In a six-week series of interviews, Canadians with a variety of experiences discuss the major challenges our country is facing and how best to address them. This instalment deals with renewing our democratic institutions.
Lili-Anna Peresa, president of Centraide of Greater Montreal, was interviewed on Sept. 3 by Adam Kahane, chairman, North America, of Reos Partners.
Kahane: If things don't turn out well in Canada over the next decades, what would have happened and why?
Peresa: We – both citizens and politicians – would have failed to show courage in making the tough, long-term decisions we face. With a four-year election cycle, politicians campaign and paint a nice, beautiful picture, but they're not telling the entire story. When they get in power, they realize they have to make tough decisions. Then people aren't happy because the politicians aren't doing what they promised. When we vote for people, we have to have the courage to let them do what they have to do and not succumb to the pressure to do what is popular. So balance is the most important thing, and the line is very fine.
Kahane: Do you think we're making wise investments for the future?
Peresa: Right now, we're investing a lot in health care. Why is that? Because people fear that they and their loved ones could become ill, and want assurance that if they do they will have access to quality care. But since the population of deprived areas have poorer health and lower life expectancy, reducing poverty reduces the pressure on our health system. And since there is a link between low educational attainment and poverty, investing more in education would be more sustainable than sinking more and more money into health care. But how can elected officials who serve four or five years have the courage to invest in such a long-term, preventive approach?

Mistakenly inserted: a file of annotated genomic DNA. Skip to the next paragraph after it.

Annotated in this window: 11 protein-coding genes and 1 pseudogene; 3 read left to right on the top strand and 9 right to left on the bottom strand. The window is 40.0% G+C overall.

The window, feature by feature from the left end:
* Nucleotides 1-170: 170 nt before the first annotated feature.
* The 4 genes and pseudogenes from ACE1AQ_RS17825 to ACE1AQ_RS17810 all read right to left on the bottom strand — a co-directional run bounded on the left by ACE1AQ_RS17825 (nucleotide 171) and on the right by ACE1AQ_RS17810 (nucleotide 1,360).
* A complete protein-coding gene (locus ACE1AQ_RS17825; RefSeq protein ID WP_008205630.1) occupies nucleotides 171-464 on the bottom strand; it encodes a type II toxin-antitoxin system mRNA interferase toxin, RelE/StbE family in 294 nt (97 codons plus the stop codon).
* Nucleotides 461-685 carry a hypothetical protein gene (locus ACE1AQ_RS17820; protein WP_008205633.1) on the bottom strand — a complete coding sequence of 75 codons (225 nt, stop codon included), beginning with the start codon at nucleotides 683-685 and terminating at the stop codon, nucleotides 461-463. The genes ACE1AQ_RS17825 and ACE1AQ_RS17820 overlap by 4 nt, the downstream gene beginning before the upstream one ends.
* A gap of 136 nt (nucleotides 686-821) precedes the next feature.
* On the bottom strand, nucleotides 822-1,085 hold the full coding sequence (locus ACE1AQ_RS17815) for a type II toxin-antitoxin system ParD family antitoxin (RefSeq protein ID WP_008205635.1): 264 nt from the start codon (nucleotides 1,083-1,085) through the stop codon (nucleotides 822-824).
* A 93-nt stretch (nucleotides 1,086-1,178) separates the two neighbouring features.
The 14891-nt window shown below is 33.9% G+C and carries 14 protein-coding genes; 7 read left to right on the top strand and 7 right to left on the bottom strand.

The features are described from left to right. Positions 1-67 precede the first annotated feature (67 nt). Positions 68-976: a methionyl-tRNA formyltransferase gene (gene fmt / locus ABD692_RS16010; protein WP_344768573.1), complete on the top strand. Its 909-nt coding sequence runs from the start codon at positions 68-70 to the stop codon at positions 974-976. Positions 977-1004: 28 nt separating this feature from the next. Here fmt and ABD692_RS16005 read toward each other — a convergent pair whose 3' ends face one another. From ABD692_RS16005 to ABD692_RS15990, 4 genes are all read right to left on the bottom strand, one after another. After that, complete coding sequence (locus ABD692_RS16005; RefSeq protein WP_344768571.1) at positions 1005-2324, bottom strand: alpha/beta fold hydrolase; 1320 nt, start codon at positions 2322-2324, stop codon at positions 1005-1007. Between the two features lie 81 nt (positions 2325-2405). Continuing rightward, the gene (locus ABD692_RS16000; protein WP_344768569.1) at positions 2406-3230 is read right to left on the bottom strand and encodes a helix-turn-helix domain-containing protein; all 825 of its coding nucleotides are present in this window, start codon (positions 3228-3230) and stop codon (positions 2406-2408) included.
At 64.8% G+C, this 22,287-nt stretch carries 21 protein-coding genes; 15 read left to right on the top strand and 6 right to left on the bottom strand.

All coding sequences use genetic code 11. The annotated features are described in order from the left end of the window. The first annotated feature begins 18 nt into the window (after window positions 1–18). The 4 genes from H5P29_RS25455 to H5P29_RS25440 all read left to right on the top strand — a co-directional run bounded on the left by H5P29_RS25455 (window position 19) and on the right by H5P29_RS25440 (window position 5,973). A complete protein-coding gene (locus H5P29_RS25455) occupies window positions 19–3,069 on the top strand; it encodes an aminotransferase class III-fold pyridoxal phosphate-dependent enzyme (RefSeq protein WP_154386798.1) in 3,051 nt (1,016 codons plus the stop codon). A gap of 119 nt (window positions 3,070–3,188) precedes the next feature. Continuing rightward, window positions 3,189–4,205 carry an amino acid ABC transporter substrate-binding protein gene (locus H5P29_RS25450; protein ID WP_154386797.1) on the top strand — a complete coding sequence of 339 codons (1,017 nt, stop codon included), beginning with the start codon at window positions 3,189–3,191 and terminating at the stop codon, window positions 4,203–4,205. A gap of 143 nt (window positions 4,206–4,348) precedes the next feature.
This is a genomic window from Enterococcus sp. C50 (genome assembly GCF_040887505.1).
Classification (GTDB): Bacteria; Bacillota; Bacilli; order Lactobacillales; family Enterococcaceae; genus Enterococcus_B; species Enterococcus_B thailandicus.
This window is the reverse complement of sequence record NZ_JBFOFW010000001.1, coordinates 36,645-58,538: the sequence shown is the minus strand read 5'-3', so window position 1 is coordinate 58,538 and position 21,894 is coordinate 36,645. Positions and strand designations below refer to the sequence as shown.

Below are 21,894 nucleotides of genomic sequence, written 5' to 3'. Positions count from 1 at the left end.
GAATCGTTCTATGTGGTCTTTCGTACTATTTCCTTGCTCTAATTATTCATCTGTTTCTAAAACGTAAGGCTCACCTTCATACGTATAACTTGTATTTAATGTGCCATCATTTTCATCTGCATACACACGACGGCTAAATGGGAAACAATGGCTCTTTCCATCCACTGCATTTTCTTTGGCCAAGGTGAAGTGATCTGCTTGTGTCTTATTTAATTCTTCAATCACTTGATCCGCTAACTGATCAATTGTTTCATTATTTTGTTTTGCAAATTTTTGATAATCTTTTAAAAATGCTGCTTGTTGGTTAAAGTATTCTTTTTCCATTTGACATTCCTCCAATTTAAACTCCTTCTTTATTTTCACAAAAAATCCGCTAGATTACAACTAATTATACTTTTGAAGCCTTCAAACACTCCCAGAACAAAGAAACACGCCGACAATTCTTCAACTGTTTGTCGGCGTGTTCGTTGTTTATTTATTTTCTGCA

Kahane: Does Montreal have the capacity to make needed change?
Peresa: Over the past 20 years, every neighbourhood in Montreal has organized a multidisciplinary round table in which people from community organizations, local agencies, the city, the police, health providers, schools and so on talk and work together. Before, only agencies mobilized citizens. Now neighbourhoods themselves are the ones working on this mobilization.
I think that we're fed up with bad news and our skepticism is high. We want good news, and we know that we have to rely only on ourselves to create that good news. Even if we don't have the same political vision, we know we have to stick together to create forward movement.
Kahane: Most people think that multi-actor groups are less capable of making hard decisions. What is your experience?
Peresa: I find that people in multi-actor groups play fine together. They define neighbourhood priorities, such as security or making sure that all kids go to good schools, and then they work together to make it happen. They don't say, "Okay, we'll choose the one that is easier"; they say, "What is the most important one for us to move on first?"
Despite the degree of poverty in Montreal, when you look at statistics on the levels of happiness and quality of life, it is one of the top places to live, because we have a strong social community network. The reason we have a low crime rate, a high quality of life, and a society that mobilizes in a peaceful way is because we have an open culture and because our social fabric allows people to have hope.
Possible Canadas is a project created by Reos Partners, the J.W. McConnell Family Foundation and a diverse coalition of philanthropic and community organizations. For longer versions of these interviews, or to join the conversation, visit possiblecanadas.ca